Israeli Ban On Ethiopian Blood Was Flawed Policy, Yale Researcher Concludes

June 26, 1998

LINTHICUM, MD, June 26--Israel's 1996 decision to discard blood donated by Ethiopian immigrants was unjustified based on the infinitesimally small danger of HIV infection, concludes a Yale professor, who notes that there is a comparable HIV infection rate among Americans, who are not subject to a similar Israeli ban.

Dr. Edward H. Kaplan, a management scientist with the Yale University School of Management, presents a paper with his findings at an international convention of the Institute for Operations Research and the Management Scientists (INFORMS) and the Operational Research Society of Israel (ORSIS) at Tel Aviv University on Monday, June 29 from 1 to 2 PM. He will present his findings again the same week at the 12th World AIDS conference in Geneva. He is the author of articles on this topic that have appeared in the British medical journal The Lancet and OR/MS Today, a publication of INFORMS.

Risk Is One Infection In 10 years

Dr. Kaplan uses mathematical modeling employed by operations researchers and management scientists to show that the actual risk of HIV infection in blood accepted from Ethiopian immigrants to Israel is only a single instance in 10 years.

Those who supported the ban--which has since been modified--note that the AIDS infection rate among Ethiopian immigrants is 50 times that of the rest of the Israeli population. Americans are roughly 25 times more likely to be infected with HIV than Israelis.

False Negatives

These statistics, he says, don't tell an accurate story. In his research, Dr. Kaplan examines the question of whether Israel's Ethiopian blood ban was justified from a cost/benefit perspective.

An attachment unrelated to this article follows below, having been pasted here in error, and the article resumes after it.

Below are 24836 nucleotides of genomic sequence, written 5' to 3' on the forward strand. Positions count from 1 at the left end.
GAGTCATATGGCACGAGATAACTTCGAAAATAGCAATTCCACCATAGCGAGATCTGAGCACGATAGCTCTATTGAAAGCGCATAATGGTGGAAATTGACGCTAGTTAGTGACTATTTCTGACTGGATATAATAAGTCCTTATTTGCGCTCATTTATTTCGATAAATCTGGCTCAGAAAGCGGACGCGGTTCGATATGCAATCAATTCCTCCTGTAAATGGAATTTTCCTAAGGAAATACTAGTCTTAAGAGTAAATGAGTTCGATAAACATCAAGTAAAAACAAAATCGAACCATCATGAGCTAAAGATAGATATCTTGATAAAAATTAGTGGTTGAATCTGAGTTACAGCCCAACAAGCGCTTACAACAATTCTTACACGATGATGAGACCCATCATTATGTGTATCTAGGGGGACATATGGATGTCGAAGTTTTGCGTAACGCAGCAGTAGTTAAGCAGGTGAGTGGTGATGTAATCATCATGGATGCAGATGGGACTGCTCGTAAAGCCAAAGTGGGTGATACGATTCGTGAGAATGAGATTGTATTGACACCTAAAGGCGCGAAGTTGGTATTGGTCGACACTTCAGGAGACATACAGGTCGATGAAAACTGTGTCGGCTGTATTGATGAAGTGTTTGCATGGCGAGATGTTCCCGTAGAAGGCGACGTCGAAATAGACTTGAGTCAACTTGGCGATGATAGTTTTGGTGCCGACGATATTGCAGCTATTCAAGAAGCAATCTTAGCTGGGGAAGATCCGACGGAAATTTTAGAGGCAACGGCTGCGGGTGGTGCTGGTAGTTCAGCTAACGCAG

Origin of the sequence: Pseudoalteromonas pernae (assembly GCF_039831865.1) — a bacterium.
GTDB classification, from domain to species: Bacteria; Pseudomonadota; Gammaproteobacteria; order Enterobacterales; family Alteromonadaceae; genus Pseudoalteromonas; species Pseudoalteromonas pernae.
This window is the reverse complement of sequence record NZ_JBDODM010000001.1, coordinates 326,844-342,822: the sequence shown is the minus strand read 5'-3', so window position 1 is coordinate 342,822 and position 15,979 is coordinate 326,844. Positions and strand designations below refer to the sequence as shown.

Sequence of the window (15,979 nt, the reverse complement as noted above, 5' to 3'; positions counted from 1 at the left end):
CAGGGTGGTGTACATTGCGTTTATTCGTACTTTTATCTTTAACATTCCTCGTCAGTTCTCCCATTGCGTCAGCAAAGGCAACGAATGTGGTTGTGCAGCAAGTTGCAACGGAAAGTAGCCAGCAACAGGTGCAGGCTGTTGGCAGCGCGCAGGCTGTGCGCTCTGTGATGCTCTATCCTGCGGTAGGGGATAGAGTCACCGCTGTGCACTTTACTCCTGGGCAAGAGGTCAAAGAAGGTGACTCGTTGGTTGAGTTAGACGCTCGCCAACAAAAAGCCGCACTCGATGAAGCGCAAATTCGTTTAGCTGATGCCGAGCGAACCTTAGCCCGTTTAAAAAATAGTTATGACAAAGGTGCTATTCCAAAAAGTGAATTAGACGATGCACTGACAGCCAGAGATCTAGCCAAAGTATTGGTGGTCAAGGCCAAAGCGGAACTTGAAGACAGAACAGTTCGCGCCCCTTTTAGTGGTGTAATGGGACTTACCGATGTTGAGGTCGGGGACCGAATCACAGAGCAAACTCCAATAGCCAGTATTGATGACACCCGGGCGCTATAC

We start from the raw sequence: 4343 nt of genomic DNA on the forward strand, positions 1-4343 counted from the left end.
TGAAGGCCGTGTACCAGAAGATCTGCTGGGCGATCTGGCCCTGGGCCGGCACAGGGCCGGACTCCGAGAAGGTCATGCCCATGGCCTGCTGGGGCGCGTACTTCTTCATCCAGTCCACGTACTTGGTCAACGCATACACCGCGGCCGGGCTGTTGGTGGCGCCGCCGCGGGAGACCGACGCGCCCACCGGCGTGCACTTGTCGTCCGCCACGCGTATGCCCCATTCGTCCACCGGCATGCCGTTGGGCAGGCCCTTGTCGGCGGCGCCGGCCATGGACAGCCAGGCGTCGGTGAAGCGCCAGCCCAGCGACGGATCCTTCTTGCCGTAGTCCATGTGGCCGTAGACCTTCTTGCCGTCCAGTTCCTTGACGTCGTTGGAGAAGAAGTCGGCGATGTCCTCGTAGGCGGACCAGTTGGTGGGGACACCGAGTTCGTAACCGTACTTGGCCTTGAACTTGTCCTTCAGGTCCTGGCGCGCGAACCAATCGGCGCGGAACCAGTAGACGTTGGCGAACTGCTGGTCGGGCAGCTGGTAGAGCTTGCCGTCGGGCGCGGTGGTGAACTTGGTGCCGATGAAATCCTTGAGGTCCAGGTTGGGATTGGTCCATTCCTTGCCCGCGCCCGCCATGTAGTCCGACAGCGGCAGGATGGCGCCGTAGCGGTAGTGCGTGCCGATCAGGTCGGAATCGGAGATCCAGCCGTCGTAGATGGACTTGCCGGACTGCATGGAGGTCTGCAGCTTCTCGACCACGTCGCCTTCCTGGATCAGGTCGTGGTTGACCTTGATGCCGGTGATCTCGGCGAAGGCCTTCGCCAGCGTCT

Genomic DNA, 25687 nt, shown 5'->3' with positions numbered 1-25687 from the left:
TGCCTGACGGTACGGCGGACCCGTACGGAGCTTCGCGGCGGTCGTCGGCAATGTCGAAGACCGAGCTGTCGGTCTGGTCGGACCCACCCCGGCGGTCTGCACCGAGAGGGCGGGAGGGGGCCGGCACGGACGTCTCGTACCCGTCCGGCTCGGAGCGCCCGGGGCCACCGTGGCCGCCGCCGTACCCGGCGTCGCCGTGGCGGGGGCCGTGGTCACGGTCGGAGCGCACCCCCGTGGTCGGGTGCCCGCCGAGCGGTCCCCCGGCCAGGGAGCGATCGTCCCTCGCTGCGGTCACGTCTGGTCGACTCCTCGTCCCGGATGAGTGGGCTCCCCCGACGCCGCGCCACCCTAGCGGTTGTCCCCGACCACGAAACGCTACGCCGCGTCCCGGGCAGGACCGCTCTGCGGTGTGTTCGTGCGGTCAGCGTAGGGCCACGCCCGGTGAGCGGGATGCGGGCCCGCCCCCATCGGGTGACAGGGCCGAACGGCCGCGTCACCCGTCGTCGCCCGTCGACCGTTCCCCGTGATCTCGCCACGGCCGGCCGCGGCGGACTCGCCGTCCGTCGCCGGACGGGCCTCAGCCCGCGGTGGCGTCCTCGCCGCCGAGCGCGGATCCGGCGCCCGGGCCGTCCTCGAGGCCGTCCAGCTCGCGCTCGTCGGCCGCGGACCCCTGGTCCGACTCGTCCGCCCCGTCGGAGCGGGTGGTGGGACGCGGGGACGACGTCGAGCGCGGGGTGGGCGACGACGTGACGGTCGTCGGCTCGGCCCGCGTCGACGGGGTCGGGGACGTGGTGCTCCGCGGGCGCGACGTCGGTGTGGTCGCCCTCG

Since all blood donations in Israel are screened for the presence of HIV antibody, blood is only accepted from donors who test HIV negative. Thus, the number of infectious donations prevented by the ban equals the number of donations from infected Ethiopian donors that tested antibody negative. At issue are false negatives, which occur in newly infected individuals.

While false negative tests can and do occur, the fraction of all antibody negative donations that are actually infectious is small. In the case of donations from Ethiopian immigrants to Israel, the rate of new infections has been estimated as at most 2.9 infections per 1,000 uninfected persons per year. Roughly one infectious donation would occur in every 5,000 antibody negative donations accepted.

According to the Navon Commission, which was formed to deal with issues raised by the blood ban, Ethiopian donors averaged only 485 donations annually. An estimated 1.3 percent of such donors test positive for HIV antibody, enabling roughly 480 antibody negative donations from Ethiopian immigrants per year. Of 480 antibody negative donations annually, one in every 5,000 would be infectious, implying that only 0.1 infectious donations were prevented each year, or equivalently one infectious donation every 10 years, not a major public health achievement, says Dr. Kaplan.

A similar analysis for non-Ethiopian Israelis reveals that of 221,960 antibody negative donations per year, 1.1 in one million would be expected to be infectious, for an infectious donation rate of 0.24 infectious donations per year, or roughly one every four years.